Pre-Nuptial Agreement

Pre-Nuptial Agreement

Pre-Nuptial Agreement

What is a Pre-Nuptial Agreement?

A Pre-Nuptial Agreement is an agreement that a couple enter into before they marry, which sets out what they would want to happen to their financial affairs in the event that the marriage unfortunately breaks down and that describes the financial arrangements for you and your children in case of future separation. The most common reason people come to talk to us to explore having a Pre-Nuptial Agreement is because they want to protect a particular asset that they have before they marry. Older couples marrying again may want to ensure they pass on their assets to the dependents of their previous marriage.

Prenuptial agreements are really important for people entering second marriages especially when they have children from a prior marriage or business owners who start a business before they get married. It’s just a way to ensure that if there is a divorce that the rights and obligations of assets or children from a prior marriage are protected. Pre-Nuptial Agreements are particularly beneficial to parties who have wealth to bring to a marriage or alternatively have a business or estate. For a property that has been in the family for many generations and he may wish to leave that property to other members of his family.

If a couple enter into them knowing and fully understanding the implications, if there’s no sense of either of them being forced to enter into them and the terms are fair they should be upheld. A Pre-Nuptial Agreement is capable of being contested, which means it’s particularly important if you’re going to enter into one of these agreements you take specialist legal advice to give the maximum possibility and opportunity for it to be upheld in the event a divorce does happen. One of the most common reasons for a prenuptial agreement perhaps not being upheld would be if the terms weren’t fair.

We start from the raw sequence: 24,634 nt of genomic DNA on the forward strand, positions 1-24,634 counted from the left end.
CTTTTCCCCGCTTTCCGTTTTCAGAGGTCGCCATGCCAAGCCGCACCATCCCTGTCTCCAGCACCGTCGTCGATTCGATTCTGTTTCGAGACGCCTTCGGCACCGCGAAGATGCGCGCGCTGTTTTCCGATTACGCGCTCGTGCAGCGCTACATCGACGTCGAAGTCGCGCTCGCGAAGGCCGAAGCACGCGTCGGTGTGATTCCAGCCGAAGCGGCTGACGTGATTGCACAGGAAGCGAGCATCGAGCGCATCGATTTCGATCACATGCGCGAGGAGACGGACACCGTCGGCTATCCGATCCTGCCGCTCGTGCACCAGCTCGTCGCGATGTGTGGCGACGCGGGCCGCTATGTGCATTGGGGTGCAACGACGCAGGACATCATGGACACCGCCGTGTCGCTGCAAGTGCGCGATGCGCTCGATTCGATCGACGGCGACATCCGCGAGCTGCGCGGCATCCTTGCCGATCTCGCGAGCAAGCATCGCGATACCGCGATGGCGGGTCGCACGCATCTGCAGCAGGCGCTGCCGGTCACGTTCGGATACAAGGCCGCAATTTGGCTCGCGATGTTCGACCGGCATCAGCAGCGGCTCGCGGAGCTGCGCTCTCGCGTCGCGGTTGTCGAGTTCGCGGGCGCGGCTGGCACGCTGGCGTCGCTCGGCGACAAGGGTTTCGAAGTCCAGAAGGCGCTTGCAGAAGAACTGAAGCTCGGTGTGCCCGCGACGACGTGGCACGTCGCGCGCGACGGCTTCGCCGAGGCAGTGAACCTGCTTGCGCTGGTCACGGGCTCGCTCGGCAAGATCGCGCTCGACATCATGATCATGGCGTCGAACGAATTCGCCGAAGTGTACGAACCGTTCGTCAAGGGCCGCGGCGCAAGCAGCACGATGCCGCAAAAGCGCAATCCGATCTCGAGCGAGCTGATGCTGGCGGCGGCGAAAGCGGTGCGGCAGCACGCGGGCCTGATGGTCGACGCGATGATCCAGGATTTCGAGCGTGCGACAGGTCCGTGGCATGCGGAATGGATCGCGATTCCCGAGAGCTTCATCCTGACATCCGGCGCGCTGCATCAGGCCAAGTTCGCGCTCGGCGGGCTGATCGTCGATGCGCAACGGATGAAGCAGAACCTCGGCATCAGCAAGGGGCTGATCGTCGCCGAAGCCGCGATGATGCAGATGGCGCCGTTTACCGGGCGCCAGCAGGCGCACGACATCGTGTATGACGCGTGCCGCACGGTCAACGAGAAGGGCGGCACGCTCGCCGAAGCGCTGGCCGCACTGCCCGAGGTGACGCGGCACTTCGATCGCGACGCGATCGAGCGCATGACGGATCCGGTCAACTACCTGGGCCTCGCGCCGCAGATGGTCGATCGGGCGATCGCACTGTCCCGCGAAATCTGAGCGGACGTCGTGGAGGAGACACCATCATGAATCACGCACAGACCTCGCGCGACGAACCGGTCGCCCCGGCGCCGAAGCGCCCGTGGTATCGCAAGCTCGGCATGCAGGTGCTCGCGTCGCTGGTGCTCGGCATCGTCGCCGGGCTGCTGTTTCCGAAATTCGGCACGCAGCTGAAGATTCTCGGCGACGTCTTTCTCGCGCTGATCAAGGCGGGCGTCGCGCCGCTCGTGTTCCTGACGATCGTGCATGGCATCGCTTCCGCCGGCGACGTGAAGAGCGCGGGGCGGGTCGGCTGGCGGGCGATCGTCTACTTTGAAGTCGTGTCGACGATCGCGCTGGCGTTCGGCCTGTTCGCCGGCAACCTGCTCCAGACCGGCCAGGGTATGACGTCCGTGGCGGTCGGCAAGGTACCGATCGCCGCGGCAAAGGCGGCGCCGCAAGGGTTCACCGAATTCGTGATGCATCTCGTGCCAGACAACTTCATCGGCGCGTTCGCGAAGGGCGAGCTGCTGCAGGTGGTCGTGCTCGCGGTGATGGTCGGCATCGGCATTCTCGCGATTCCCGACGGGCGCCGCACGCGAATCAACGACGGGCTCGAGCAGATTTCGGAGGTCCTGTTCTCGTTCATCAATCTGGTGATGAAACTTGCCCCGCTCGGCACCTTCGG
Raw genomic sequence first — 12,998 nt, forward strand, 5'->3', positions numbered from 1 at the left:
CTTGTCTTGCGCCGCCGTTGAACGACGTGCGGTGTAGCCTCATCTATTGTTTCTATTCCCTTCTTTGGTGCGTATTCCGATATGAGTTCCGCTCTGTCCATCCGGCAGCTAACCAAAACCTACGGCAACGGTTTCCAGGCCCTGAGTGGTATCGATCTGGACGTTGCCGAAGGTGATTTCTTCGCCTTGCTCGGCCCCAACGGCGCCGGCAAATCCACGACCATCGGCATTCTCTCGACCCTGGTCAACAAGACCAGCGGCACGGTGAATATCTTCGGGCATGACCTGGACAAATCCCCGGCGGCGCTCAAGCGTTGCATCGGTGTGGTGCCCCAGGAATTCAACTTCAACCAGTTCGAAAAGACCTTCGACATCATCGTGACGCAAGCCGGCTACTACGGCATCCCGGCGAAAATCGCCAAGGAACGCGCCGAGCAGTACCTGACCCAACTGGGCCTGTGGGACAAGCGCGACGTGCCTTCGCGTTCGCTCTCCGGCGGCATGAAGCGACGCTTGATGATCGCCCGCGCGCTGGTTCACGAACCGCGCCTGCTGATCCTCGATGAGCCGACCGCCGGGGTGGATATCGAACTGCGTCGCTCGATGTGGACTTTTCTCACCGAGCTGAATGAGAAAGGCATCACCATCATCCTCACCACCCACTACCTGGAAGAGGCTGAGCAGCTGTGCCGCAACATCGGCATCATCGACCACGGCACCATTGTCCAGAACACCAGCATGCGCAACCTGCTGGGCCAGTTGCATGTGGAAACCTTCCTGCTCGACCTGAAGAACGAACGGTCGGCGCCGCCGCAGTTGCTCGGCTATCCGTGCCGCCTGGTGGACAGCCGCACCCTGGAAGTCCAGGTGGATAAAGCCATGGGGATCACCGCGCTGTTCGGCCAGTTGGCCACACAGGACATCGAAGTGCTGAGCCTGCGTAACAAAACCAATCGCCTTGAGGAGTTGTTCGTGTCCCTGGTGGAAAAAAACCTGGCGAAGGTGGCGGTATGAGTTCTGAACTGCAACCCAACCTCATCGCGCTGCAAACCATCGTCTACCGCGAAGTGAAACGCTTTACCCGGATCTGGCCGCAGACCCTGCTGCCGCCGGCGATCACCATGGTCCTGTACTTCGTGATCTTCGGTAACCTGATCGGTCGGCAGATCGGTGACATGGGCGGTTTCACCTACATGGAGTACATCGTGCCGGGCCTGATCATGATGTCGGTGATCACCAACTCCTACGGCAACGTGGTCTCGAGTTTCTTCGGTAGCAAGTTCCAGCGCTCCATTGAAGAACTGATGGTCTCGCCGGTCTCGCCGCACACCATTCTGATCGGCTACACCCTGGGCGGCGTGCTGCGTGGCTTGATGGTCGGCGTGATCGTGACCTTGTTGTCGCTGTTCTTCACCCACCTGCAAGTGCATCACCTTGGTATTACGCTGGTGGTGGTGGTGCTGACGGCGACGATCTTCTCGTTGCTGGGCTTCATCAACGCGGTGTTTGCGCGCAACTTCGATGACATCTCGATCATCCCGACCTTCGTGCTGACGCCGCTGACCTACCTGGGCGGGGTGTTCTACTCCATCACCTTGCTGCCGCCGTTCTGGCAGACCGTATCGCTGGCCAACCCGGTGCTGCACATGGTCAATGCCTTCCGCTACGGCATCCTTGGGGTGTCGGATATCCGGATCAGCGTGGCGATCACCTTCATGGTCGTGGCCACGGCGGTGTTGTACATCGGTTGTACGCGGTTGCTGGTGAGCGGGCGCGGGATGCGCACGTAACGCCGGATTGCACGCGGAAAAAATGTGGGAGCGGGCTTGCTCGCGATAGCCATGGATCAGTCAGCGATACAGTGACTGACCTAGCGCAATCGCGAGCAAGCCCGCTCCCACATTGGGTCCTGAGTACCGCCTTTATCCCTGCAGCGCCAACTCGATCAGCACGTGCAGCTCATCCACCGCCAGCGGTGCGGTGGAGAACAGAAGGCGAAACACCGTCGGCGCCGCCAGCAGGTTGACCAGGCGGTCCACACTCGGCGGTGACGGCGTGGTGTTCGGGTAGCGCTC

A prenuptial agreement can’t simply say one party gets everything. And that’s one of the things that a specialist lawyer would be able to talk to you about. In the event of a divorce, if there was a prenuptial agreement in place, the terms of it, if both parties agreed that they were happy that that was the way that the financial matter should be resolved, lawyers with then take the terms of the prenuptial agreement and put it into something called a consent order, which when approved by the court would then be binding on the couple and there could be no further claims made by either of them again in the future. I do think there is a connection between the rise in marriage and the acceptance of prenuptial agreements.

Today, one of the reasons why people were hesitant to enter into marriage were because they were aware that in the event of a divorce it could have a considerable effect on their assets, and there were perhaps assets that they owned prior to marriage that they may want to protect. What prenuptial agreements do is offer people the opportunity to protect those assets in the event of divorce and, therefore, give people the confidence to marry, who otherwise might have been deterred. If you think about entering into a prenuptial agreement and want to find out more information I would certainly recommend picking up the phone and talking to a specialist family lawyer.

Post-Nuptial Agreement

A Post-Nuptial Agreement is an arrangement entered into after marriage. Couples that may want to think about a postnuptial agreement tend to be those who have separated and who are reconciling or alternatively are going to acquire some wealth via an inheritance or gift from a family.

There are a lot of different situations that would warrant the signing of a post-nuptial agreement. They’re typically done when a party is going to inherit a large sum of money or take over a family business during the course of a marriage and they want to make sure that that family business or other asset is protected in the event of a divorce.

Validity of Pre-Nuptial Agreements.

I’m often asked whether pre and post nuptial agreements are actually legal and the answer is – they are not as legal as a commercial contract would be as in Indian Culture and Family Law marriages are the rituals not the contracts. However, providing that they are entered into freely, both parties have had the benefit of legal advice then there is case law to confirm that they will be upheld. I think the most important thing is you have to weigh up the emotional strain and distress that is created on divorce when people haven’t thought these things through. Both prenuptial agreement and postnuptial agreement can help to decrease the conflicts between both the parties.